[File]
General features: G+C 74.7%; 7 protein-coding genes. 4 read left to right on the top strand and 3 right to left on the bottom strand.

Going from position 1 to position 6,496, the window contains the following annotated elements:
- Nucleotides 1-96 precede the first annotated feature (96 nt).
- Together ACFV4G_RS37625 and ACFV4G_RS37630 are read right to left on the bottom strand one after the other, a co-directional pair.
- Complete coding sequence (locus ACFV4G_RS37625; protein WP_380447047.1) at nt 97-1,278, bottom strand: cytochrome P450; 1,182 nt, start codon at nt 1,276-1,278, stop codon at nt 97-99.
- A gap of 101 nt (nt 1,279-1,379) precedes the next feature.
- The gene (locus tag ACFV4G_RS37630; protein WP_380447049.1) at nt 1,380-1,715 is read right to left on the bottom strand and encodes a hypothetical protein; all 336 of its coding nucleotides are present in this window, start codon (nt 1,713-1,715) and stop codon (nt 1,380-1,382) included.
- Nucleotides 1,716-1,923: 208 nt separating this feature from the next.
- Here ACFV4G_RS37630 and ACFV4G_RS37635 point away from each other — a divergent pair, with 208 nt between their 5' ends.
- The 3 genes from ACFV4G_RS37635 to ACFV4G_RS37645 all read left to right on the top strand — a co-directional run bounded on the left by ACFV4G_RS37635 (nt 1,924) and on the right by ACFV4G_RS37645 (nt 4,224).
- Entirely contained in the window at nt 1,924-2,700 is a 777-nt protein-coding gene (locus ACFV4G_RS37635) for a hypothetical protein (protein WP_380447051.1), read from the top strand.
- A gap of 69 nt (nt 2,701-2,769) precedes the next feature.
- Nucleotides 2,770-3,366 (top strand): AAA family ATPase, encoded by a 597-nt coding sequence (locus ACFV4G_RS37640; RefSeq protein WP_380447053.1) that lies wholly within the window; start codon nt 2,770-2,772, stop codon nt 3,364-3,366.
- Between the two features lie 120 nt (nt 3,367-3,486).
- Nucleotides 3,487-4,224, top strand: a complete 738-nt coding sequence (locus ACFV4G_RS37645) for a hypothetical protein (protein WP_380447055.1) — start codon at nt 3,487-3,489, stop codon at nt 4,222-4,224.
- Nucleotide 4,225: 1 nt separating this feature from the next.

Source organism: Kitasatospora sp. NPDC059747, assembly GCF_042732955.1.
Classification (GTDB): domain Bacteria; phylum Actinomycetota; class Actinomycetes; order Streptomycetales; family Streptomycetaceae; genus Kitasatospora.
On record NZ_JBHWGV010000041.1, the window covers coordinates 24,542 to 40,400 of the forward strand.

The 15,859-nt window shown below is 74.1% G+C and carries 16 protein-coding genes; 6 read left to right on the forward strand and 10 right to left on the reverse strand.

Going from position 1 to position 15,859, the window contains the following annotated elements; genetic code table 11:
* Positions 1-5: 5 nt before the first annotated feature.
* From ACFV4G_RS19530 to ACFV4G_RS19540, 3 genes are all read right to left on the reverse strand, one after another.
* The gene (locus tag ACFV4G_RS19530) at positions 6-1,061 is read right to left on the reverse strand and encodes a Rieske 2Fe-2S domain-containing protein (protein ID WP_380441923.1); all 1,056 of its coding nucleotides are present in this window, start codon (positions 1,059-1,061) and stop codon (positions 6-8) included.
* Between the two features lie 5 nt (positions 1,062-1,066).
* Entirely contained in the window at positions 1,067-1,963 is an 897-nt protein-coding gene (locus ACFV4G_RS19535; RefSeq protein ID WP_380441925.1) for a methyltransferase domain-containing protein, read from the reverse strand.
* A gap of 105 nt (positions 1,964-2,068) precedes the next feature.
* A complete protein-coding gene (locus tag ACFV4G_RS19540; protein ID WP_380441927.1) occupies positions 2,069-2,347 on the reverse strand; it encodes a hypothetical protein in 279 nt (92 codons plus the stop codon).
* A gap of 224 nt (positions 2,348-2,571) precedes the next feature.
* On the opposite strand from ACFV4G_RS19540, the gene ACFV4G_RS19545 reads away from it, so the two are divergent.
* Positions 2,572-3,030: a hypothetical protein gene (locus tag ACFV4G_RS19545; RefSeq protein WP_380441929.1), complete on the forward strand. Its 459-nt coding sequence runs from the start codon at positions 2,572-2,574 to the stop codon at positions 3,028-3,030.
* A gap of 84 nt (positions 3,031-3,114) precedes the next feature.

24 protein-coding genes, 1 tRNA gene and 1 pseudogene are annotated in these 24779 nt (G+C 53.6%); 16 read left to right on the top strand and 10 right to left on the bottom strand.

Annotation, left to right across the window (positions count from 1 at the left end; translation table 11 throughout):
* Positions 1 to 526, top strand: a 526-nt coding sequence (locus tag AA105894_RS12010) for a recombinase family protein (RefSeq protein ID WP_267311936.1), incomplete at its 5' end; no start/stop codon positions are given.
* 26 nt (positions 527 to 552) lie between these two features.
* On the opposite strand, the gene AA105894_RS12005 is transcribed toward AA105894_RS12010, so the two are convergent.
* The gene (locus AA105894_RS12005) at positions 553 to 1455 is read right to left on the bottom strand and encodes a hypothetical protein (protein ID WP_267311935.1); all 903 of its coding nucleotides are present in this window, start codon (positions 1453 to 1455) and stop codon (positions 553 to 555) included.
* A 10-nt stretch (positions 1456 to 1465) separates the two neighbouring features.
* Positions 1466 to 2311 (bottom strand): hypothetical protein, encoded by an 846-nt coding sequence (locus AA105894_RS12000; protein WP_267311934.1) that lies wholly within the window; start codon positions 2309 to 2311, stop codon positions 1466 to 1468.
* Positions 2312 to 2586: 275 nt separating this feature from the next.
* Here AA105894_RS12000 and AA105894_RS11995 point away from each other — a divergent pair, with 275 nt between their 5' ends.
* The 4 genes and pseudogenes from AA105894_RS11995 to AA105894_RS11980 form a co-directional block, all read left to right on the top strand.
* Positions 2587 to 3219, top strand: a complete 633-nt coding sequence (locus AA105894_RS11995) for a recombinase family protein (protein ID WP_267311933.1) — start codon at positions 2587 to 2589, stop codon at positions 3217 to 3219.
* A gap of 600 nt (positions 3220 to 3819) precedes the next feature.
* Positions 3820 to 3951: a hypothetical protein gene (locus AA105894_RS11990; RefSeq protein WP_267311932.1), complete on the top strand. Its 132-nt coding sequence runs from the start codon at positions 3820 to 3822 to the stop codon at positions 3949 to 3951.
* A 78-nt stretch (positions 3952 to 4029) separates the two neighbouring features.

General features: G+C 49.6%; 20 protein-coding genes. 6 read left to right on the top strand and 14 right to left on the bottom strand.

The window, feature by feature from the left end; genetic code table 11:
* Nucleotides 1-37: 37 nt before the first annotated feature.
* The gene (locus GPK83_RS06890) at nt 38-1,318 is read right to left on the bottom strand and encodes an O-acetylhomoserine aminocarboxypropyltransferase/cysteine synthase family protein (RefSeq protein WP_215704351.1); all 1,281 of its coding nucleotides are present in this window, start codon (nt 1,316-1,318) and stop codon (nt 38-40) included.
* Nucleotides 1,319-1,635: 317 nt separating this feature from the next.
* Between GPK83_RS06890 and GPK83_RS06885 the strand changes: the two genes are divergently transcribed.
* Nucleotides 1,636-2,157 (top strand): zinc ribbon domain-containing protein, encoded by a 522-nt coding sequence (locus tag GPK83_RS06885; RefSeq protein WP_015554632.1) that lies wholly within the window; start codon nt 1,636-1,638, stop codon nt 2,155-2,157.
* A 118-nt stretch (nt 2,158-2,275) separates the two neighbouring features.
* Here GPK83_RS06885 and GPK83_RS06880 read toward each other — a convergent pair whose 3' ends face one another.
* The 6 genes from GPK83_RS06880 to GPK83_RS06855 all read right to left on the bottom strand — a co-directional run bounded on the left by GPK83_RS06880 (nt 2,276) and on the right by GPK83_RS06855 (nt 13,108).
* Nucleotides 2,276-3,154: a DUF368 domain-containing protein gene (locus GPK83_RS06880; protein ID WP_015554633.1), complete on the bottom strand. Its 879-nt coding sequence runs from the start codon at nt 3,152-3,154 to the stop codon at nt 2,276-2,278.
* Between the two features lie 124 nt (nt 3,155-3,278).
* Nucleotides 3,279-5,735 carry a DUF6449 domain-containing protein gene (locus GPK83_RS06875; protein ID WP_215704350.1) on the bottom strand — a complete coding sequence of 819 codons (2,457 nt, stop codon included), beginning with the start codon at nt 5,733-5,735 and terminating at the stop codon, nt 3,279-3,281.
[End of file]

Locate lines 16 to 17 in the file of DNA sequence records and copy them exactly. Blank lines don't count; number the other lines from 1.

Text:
- Nucleotide 4,225: 1 nt separating this feature from the next.

Source organism: Kitasatospora sp. NPDC059747, assembly GCF_042732955.1.